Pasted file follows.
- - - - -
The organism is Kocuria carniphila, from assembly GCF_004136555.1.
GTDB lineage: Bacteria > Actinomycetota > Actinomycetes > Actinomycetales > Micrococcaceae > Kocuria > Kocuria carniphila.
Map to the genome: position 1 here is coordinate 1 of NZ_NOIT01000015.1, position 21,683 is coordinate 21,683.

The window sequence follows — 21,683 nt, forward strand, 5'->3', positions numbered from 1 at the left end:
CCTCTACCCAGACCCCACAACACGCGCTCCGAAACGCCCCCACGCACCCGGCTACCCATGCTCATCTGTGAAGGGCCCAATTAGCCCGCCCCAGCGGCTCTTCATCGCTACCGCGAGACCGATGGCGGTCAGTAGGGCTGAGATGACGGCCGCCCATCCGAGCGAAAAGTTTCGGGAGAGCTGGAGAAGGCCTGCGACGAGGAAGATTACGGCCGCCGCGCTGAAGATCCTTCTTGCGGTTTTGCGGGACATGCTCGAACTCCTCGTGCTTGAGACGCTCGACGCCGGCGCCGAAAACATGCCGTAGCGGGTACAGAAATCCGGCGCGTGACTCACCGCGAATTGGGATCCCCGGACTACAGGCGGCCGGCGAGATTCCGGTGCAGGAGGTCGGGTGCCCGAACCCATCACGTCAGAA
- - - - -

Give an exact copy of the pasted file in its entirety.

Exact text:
The organism is Kocuria carniphila, from assembly GCF_004136555.1.
GTDB lineage: Bacteria > Actinomycetota > Actinomycetes > Actinomycetales > Micrococcaceae > Kocuria > Kocuria carniphila.
Map to the genome: position 1 here is coordinate 1 of NZ_NOIT01000015.1, position 21,683 is coordinate 21,683.

The window sequence follows — 21,683 nt, forward strand, 5'->3', positions numbered from 1 at the left end:
CCTCTACCCAGACCCCACAACACGCGCTCCGAAACGCCCCCACGCACCCGGCTACCCATGCTCATCTGTGAAGGGCCCAATTAGCCCGCCCCAGCGGCTCTTCATCGCTACCGCGAGACCGATGGCGGTCAGTAGGGCTGAGATGACGGCCGCCCATCCGAGCGAAAAGTTTCGGGAGAGCTGGAGAAGGCCTGCGACGAGGAAGATTACGGCCGCCGCGCTGAAGATCCTTCTTGCGGTTTTGCGGGACATGCTCGAACTCCTCGTGCTTGAGACGCTCGACGCCGGCGCCGAAAACATGCCGTAGCGGGTACAGAAATCCGGCGCGTGACTCACCGCGAATTGGGATCCCCGGACTACAGGCGGCCGGCGAGATTCCGGTGCAGGAGGTCGGGTGCCCGAACCCATCACGTCAGAA